In order to ensure that the second battery mount 20 can be completely inserted into the second battery storage compartment 6 only when and after the back-up battery 7C has been properly mounted thereon, i.e., seated in the pocket 21, a portion of the front panel of the calculator housing 1 adjacent the second battery compartment 6 is formed with a recess 6D in which a barrier piece 9B is non-detachably accommodated with a coil spring 9A interposed between it and the bottom of the recess 6D as best shown in FIGS. 6 and 7. This barrier piece 9B is normally biased by the coil spring 9A so as to protrude partially into the second battery storage compartment 6 and then into the pocket 21 in the second battery mount 20 through an opening in the terminal disc 21B and can be retracted inwardly of the recess 6D against the coil spring 9A thereby to clear from the terminal disc 21B when the back-up battery 7C is inserted into the pocket 21.

Referring to FIG. 16, description will now be made of the electric circuit used in the electronic calculator in relation to the drive and back-up batteries 7A to 7C. The central processing unit (CPU) is operable according to a program stored in a built-in read-only memory (ROM) to execute various processes including search, display, calculation and so on. Information inputted through the keyboard 3 (FIG. 1) can be stored in and retrieved from a write-in/write-out random access memory (RAM) 52 having memory areas. In those memory areas of the random access memory 52, data on names of persons included in the input information can be stored at address locations X1 to Xn whereas data on telephone numbers of those persons included in the input information can be stored at address locations Y1 to Yn. The central processing unit 50 interfaces with any one of the read-only memory 51 and the random access memory 52 through address, data and control buses generally identified by 53. Reference numeral 54 represents a gate array operable to monitor various processes executed by the central processing unit 50. Specifically, the gate array 54 applies a low level signal to one of two input terminals, i.e., a terminal a, of a NOR gate 55 when and so long as the central processing unit 50 is in operation, but applied a high level signal to the other input terminal b of the NOR gate 55 when and so long as the central processing unit 50 is not operating. Reference numeral 56 represents a display drive circuit for driving the display unit 4 and reference numeral 57 represent reverse-flow preventive diodes.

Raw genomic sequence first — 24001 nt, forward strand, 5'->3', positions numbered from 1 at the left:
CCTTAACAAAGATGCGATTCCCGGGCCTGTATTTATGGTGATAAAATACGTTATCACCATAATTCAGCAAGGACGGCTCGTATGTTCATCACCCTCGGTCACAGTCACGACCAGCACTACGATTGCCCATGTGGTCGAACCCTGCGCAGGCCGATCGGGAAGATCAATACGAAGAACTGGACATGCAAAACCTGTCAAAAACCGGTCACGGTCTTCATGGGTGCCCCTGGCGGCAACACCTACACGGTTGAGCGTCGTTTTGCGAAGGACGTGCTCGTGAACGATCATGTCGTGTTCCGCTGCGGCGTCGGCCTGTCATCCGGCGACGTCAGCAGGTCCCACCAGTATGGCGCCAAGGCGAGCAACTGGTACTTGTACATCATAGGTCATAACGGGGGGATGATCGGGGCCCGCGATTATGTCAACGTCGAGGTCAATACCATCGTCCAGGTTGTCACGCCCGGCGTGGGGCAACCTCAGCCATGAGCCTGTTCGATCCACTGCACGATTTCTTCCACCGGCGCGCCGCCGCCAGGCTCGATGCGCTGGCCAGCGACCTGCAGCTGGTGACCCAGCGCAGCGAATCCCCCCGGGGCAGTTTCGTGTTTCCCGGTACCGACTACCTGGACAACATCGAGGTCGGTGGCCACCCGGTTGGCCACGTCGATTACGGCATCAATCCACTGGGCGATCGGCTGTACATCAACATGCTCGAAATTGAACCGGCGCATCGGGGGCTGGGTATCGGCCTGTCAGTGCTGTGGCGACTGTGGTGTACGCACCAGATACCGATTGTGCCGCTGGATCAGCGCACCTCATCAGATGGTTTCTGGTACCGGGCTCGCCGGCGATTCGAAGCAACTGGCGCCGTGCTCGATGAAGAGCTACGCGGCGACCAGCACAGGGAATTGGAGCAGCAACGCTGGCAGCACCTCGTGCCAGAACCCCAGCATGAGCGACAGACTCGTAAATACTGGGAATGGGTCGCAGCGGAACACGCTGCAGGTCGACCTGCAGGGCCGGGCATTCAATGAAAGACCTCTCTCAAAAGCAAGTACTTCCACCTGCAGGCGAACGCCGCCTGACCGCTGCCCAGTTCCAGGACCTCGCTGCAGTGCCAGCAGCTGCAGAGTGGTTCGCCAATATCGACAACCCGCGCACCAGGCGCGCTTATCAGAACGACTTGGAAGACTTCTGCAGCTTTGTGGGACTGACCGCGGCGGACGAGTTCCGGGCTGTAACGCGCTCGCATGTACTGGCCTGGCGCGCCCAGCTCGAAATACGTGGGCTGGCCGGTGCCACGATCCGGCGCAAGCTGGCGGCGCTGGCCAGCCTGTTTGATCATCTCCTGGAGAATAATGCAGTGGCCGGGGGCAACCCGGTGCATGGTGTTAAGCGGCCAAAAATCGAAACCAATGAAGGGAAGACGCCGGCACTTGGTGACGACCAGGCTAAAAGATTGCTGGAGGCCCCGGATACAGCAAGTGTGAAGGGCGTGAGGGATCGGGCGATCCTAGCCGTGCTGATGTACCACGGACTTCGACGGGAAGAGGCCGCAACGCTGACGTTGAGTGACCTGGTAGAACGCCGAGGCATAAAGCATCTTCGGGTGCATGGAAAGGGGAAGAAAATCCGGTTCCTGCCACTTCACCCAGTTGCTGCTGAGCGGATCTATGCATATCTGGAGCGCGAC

The mode changeover switch previously described in connection with the details of the slide member 30 as operable selectively between the normal operating mode, in which input and output processes performed by the central processing unit 50 relative to the storage unit 52 can be enabled, and the battery replacement mode in which the above described processes are disabled, is generally identified by 60. As hereinbefore described, this mode changeover switch 60 comprises the movable bridge contact member 38 and the fixed contact members 2A to 2C which may be electrodes deposited on the printed circuit board 2. The intermediate contact member 2A is electrically connected to the ground through a pull-down resistor R and also to the input terminal b of the NOR gate 55, while the lateral contact members 2B and 2C are connected together and in turn to both of the drive batteries 7A and 7B and the back-up battery 7C.